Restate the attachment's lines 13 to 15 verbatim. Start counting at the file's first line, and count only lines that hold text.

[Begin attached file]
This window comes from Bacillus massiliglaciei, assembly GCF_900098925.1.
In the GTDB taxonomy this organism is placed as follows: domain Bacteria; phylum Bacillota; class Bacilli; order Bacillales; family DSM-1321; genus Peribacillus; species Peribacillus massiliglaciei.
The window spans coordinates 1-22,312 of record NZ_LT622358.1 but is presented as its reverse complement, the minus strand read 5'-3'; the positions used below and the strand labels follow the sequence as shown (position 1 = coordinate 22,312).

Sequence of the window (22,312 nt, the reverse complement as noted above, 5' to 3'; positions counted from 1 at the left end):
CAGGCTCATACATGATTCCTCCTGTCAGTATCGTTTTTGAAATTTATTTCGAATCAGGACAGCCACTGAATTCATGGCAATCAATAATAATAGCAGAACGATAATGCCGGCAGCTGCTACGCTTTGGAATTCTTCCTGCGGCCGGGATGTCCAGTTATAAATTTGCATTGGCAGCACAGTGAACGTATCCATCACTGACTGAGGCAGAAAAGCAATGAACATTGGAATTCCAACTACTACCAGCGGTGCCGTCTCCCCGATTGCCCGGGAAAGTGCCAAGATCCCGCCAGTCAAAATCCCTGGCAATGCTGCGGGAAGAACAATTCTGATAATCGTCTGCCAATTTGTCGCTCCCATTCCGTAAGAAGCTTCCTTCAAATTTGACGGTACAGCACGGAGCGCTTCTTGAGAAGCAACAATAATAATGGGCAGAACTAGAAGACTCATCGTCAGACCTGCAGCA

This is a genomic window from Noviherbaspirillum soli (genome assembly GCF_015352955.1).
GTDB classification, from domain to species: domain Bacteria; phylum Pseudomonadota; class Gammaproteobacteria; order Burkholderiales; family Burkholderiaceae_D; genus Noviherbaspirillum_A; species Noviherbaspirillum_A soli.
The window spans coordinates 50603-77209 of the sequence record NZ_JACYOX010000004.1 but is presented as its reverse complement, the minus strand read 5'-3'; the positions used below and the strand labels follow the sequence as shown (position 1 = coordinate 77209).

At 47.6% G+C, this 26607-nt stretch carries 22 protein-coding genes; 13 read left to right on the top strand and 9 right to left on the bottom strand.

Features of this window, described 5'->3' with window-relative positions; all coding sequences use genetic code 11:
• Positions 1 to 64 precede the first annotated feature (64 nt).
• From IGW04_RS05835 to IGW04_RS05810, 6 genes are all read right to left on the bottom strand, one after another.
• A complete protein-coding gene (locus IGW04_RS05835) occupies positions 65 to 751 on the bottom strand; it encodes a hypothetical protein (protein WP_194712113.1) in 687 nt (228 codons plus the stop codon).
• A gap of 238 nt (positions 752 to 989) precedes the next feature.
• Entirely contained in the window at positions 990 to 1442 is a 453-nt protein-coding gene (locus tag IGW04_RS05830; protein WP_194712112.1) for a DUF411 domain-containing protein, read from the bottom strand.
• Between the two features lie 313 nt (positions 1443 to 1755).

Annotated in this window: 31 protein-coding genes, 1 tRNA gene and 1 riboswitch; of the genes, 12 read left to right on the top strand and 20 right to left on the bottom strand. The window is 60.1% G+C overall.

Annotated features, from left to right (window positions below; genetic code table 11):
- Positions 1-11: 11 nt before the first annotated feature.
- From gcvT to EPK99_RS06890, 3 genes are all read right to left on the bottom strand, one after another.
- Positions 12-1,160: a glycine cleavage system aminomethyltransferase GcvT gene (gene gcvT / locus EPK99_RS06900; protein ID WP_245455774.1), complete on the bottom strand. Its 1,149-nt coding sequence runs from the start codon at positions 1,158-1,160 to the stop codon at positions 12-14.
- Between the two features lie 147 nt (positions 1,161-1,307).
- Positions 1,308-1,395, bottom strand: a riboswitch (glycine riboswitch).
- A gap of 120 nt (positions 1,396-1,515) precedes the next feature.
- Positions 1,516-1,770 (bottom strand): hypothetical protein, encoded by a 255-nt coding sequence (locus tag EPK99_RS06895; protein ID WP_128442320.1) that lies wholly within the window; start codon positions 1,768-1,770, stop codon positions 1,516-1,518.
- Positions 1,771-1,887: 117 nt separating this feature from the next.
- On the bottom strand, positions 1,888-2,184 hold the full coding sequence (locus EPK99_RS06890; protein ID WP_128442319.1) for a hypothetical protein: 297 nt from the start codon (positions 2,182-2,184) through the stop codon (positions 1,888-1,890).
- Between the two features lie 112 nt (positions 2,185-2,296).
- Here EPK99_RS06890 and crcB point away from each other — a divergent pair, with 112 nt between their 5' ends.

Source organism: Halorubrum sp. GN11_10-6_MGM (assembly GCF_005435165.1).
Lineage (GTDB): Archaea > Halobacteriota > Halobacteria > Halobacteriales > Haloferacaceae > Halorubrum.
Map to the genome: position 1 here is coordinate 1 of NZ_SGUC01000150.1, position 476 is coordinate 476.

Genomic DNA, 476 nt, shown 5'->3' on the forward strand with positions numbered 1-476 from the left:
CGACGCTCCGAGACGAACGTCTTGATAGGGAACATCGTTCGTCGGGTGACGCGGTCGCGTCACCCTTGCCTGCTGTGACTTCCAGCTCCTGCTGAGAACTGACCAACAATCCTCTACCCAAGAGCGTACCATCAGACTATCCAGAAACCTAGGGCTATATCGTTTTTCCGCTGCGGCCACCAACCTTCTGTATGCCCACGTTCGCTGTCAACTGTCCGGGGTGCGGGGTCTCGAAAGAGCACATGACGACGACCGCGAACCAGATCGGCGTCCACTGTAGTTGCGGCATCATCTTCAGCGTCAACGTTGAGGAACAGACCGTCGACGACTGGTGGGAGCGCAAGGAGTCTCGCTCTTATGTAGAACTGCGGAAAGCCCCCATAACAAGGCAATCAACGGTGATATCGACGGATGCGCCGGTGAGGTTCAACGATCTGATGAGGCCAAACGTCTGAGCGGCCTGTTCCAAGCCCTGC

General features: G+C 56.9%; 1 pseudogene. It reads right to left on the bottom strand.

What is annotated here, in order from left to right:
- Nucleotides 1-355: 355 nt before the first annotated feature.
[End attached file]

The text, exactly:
• A complete protein-coding gene (locus IGW04_RS05835) occupies positions 65 to 751 on the bottom strand; it encodes a hypothetical protein (protein WP_194712113.1) in 687 nt (228 codons plus the stop codon).
• A gap of 238 nt (positions 752 to 989) precedes the next feature.
• Entirely contained in the window at positions 990 to 1442 is a 453-nt protein-coding gene (locus tag IGW04_RS05830; protein WP_194712112.1) for a DUF411 domain-containing protein, read from the bottom strand.